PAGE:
Even here in the United States, natural disasters and catastrophic weather bring the same or at least very similar disruptions to rural and agricultural communities. According to Olson, et al. (2018), these communities are vulnerable due to their economic dependence on resources from the natural environment, which is “subject to multiple climate stressors”. What’s more, the majority of rural communities have higher percentages of poverty than urban areas, and the poverty levels of already vulnerable groups (i.e. the elderly, children, racial/ethnic minorities). The plight of such rural communities is made worse by the fact that they lack economic diversity, infrastructure, and political influence, thus further reducing the ability of these communities to deal with the natural disasters and catastrophic weather.

 With regards to agriculture specifically, we are seeing small and mid-size farmers being forced to either “consolidate” (i.e. merge with a larger farming operation) or literally sell the farm (again, usually to a larger farming operation). This phenomenon of consolidation within the agricultural industry has been happening for some time (as government policy leans towards big/industrial-sized farming), however the increasing frequency of natural disasters has accelerated this as a small-size farmers lack the means to cope with disaster fall out as they lack the financial resources to sustain themselves (see Atkin, 2019). Moreover, not only are the farmers themselves at risk, but many migrant workers are also negatively impacted, as they have their livelihoods reliant on the agricultural industry as well (see Olson, et al, 2018).

In essence, with the impacts of frequent exposure to natural disasters, inability to make a living in agriculture or fishing because of said natural disasters, and food and water scarcity, it’s evident that climate change (manifested in the form of extreme weather and natural disasters) has a far greater adverse effect on the global poor than the non-poor.  This is even more apparent when impoverished populations lack the ability to prevent or alleviate the fallout from natural disasters caused by climate change.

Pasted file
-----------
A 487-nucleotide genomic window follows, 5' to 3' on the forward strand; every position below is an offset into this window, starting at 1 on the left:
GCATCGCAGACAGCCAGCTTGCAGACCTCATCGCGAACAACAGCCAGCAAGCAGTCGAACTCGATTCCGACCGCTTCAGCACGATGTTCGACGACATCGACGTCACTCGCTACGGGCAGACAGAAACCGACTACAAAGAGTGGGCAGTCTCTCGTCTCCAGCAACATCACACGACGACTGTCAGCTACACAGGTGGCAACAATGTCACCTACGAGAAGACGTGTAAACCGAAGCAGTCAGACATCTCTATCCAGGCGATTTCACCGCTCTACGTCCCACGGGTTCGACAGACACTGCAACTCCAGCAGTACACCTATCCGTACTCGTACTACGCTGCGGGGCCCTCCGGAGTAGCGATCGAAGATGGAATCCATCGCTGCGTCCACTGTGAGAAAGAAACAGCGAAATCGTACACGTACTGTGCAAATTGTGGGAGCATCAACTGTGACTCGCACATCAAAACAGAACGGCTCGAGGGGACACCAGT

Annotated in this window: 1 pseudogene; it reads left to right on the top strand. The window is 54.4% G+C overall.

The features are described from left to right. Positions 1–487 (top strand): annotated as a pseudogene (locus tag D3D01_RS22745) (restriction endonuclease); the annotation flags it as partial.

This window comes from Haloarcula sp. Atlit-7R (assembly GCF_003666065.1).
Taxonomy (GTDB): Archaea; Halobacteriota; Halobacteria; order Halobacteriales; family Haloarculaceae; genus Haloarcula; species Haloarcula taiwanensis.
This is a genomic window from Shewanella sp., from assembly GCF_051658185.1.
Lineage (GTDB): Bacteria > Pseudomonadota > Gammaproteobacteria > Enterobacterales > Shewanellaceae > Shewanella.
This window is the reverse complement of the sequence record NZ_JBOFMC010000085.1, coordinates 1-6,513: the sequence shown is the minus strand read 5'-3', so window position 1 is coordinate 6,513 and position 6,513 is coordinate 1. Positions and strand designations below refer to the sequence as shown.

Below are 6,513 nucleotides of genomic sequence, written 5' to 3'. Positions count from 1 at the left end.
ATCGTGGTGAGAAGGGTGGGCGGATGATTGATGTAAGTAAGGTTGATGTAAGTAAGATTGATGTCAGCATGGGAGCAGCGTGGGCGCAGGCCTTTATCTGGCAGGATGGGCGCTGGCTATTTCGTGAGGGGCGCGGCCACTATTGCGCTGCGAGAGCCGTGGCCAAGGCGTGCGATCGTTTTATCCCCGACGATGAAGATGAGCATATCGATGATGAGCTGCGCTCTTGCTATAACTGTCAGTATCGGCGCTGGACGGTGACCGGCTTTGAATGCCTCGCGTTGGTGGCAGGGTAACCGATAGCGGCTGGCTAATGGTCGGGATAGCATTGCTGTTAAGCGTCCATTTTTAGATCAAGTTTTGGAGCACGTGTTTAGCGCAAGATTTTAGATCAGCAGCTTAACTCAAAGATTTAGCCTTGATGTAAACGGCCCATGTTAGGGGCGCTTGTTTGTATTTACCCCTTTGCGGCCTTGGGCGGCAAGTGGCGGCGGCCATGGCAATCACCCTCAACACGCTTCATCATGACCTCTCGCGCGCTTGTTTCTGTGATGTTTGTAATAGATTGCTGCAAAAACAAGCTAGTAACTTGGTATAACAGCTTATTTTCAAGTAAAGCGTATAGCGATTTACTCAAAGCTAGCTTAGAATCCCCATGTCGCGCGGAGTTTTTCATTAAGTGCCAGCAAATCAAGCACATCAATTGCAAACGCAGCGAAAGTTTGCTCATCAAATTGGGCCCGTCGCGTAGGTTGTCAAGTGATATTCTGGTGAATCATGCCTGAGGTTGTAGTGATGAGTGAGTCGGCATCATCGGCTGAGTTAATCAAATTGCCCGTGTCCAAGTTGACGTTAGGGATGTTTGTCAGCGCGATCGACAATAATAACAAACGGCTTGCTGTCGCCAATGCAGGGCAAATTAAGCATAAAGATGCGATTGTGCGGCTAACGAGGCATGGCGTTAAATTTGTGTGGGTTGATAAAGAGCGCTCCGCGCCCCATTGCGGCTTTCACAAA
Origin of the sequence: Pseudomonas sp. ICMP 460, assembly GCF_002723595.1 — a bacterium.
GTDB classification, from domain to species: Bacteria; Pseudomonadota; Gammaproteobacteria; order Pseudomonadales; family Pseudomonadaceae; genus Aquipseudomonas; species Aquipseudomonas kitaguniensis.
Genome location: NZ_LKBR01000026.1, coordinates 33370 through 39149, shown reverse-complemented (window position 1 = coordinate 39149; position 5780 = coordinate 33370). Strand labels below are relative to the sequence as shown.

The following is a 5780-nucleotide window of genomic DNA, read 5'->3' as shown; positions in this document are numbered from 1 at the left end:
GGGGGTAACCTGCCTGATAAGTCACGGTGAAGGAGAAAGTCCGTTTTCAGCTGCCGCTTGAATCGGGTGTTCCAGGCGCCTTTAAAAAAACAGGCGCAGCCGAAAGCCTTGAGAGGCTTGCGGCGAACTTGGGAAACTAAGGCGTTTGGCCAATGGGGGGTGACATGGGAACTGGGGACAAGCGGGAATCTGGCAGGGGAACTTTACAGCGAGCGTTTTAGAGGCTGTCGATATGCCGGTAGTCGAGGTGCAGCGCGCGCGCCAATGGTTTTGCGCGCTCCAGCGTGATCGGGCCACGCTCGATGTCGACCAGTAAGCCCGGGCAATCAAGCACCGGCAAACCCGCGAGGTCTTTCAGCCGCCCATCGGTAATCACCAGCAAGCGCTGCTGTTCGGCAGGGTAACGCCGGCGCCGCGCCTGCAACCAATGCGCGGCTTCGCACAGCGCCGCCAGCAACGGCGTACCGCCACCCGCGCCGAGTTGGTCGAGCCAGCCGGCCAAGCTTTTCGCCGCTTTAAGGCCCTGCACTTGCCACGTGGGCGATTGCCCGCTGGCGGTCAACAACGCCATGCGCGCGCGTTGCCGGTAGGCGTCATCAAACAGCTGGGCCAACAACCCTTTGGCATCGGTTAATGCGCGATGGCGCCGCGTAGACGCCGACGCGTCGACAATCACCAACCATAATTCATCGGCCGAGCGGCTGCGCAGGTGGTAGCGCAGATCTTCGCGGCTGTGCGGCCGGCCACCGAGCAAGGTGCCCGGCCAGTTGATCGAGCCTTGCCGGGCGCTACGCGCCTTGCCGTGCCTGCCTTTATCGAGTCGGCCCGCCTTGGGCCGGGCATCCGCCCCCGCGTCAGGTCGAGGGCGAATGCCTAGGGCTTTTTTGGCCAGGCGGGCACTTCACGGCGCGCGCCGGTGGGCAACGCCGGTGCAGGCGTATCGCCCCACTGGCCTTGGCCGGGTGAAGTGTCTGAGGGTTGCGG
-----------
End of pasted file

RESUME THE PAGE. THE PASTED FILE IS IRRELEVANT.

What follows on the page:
WORKS CITED

Winsemius, Hessel C, et al. 2018. Disaster risk, climate change, and poverty: assessing the global exposure of poor people to floods and droughts. Environment & Development Economics, (June).

Hallegatte, Stephane, et al. “Climate Change and Poverty.” World Bank, 2014, https://www.worldbank.org/content/dam/Worldbank/document/Climate/Climate%20and%20Poverty%20Conference/D1S1_Hallegatte_CCandPov_9Fev_v6.pdf

Hertel, Thomas W. and Stephanie D. Rosch. 2010. Climate Change, Agriculture, and Poverty. Applied Economic Perspectives and Policy (autumn) 364-365.

McCarthy, Joe. “Why Climate Change and Poverty Are Inextricably Linked.” Global Citizen, 19 February 2020, https://www.globalcitizen.org/en/content/climate-change-is-connected-to-poverty/

Olson, Carolyn, et al. “Ch. 10: Agricultural and Rural Communities.” 4th National Climate Assessment, 2018, https://nca2018.globalchange.gov/chapter/10/

Atkin, Emily. “Climate Change and the Death of the Small Farm.” The New Republic, 27 March 2019, https://newrepublic.com/article/153390/climate-change-death-small-farm